Sunday, January 4, 2015


I see a lot of negativity directed toward adventure modules for a variety of reasons (from not liking the structure to not feeling they are necessary when you can make up your own material for free). My attitude toward modules has always been quite positive. I find modules helpful for inspiring me as a GM, useful for the spare parts they generate, and occasionally fun to run beginning to end. I have quite a few of them on my shelf, some I've run, some I haven't. All I have read and taken bits and pieces from. 

Today I just want to focus on cannibalizing modules for spare parts. For me this approach is the most functional and rewarding. It also allows me to enjoy modules I might otherwise have little to no use for. If I can pull multiple NPCs, locations, adventure threads, etc from a single module over the years, then for me it has value. 

Even if you don't like modules from beginning to end, they are great sources of spare parts to fit into an adventure and campaign. While I think a lot of people understand this, I have seen people express surprise that a module might be used for anything other than running it straight through. For those who have only run modules as written, or who have written off modules entirely because they don't want to run them from start to finish, consider viewing them as a source for spare parts. I recently incorporated a portion of Feast of Goblyns into my Swords of the North campaign (talked about it HERE). I hadn't used Feast of Goblyns in ages, but I am always pulling it off the shelf to get ideas or see if something from it will fit what is going on in the campaign. 

Because I wanted to add in some horror in the Party's latest adventure, and because I knew I needed a cool lair for the blood cultists who are trying to thwart the PCs, the Cavern of the Undead Priestess portion of Feast of Goblyns seemed like a nice fit. To make it work though I had to change a few things so it would gel with the setting and with had had been going on in the campaign.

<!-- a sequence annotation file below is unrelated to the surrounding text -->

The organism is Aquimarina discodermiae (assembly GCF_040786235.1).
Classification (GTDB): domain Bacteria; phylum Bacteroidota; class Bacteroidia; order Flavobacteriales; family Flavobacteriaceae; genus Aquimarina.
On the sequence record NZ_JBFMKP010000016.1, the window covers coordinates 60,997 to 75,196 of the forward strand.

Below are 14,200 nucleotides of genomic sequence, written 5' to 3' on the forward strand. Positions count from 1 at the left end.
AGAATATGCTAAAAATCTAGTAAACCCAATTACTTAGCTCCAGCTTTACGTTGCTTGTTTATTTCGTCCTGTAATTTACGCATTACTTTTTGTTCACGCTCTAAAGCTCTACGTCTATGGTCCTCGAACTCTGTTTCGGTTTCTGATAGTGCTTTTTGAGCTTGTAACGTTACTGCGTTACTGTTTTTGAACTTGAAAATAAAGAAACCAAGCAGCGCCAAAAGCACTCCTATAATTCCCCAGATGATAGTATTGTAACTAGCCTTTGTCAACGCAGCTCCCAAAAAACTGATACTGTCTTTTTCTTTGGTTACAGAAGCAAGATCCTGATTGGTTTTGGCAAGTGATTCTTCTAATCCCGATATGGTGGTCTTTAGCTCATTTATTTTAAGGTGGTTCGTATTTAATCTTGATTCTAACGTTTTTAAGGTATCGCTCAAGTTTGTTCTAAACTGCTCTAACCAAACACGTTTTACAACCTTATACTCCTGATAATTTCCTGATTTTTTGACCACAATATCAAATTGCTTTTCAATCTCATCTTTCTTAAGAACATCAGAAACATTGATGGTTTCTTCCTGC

First I removed the undead priestess herself, replacing her with Abu Nutesh, a leader of the inquisition and a member of the Blood Cult. I decided to keep a lot of the undead priestess's minions, simply using their closest equivalents in the Sertorius rulebook. Because we already have zombies and other undead, this was mostly easy. Though I did have to modify some existing monsters in a couple of cases. 

Second I took out the map of the Cavern of the Undead Priestess, re-read the description for each entry, then started writing my own to fit the needs of the blood cult, incorporating what seemed to work from the module itself. Some of the things I kept were the black mists that steal magic items (this was a kind of magical security system that could bring magical objects possessed by the party to Nutesh's chambers so he could use them), the giant skeletal sentinels around the parameter of the canyon, the canyon itself, the colossal skeleton tower inside the chasm, etc. I also reskinned a few of these things as well. For instance, while I kept the Skeleton Sentinels, I turned many of them into Giant Yaumbies, monsters in Sertorius that are like zombies by splinter into copies when wounded. There was also a quick wood tree in the canyon in the original module that served as a spy for the priestess. Because Sertorius has no quick wood trees, I changed it into a sculpture made to look like a tree and enchanted with Pora's Portrait. This enabled it to serve the spy function, but made it much less of a threat to the party. 

The Cavern I used is actually just one area of exploration from the canyon described in the original module. I pretty much used a half of a chapter and a half of the book. But that was all I needed. In the past I have used other sections for different reasons (mostly when I have run Ravenloft games). This time was different because I was using it in a non-Ravenloft game. 

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